THE EDITOR, Sir:
The question of the existence of God has arisen again with renewed fervour. Christians believe there is a God who sits in something like a watch tower in a place called heaven, looking over and directing the affairs of man. He also dispenses rewards and/or punishment as He sees fit. Atheists, on the other hand, strongly refute these claims. Both sides, of course, have an arsenal of philosophical and metaphysical arguments to defend their points of view.
As I examine the various arguments for and against the existence of God, I have come to the conclusion that there is really no issue between the two. You see, the God the Christians manifest and proclaim cannot be proven, and no Christian has succeeded in putting forward an unassailable argument because that God, I contend, does not really exist. As the atheists' refutation is of the Christians' claim, they really have no argument either because you cannot prove the non-existence of that which does not exist.
no scholarship reference
As both sides try to prove their points of view, they seem to be suggesting that God exists only in superior scholarship. The one who advances the winning argument, his god is God.
What I find interesting, however, is that there are two incidents in the Bible that deal with this issue, and in both instances, there was not one reference to scholarship. In the first instances, Elijah simply called upon God to manifest Himself (1 Kings 18). Argument put to rest! In the second one, Jesus simply says, "You see me, you see the Father" (St John 14:9).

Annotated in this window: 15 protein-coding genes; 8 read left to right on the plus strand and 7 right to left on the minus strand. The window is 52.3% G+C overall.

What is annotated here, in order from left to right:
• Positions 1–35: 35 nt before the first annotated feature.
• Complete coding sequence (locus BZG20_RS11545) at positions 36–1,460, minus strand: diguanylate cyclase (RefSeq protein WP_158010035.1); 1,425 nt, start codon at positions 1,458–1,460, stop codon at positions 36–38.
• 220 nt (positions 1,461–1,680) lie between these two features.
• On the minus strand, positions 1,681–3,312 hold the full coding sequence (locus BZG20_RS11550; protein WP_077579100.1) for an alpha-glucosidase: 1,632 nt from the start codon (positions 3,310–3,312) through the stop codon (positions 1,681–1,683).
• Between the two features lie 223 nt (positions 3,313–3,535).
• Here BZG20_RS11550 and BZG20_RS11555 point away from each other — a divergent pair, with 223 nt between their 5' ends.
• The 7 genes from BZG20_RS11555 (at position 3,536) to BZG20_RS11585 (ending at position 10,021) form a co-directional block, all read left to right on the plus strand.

As these arguments rage on, I wonder, naively, why God does not defend Himself. Then, it occurs to me that He is indeed defending Himself. You see, He is speaking through those who call themselves atheists to disabuse our minds of the false image, which has been fed to us over the years: an absolute God etched immutably in the pages of the Bible or other religious literature.
Atheists, however, through the possession of an insidious ego, misunderstand the message and instead, rage a war of opposition. Here again, He is defending Himself, this time through the agnostics. Through them, He reminds us that our finite minds cannot comprehend God absolutely. Absolute knowledge of anything is not possible within a finite mind, within a finite space and finite time. God is simply too ineffably vast.
The question still remains, however, who is God? We are the image and likeness of God. We are gods. We are His heart, mind, senses, and body. He manifests himself through us. To show God is to be like God.
How does God show mercy, justice, love, peace, forgiveness, tolerance, kindness, wisdom, knowledge, and understanding? Through us, of course!
If we only could let go of our proprietary views and dogmatism, we would never have to ask to see Him because each human encounter would be a godly one and many, if not all, of the ills of society would be no more.
E. Elpedio Robinson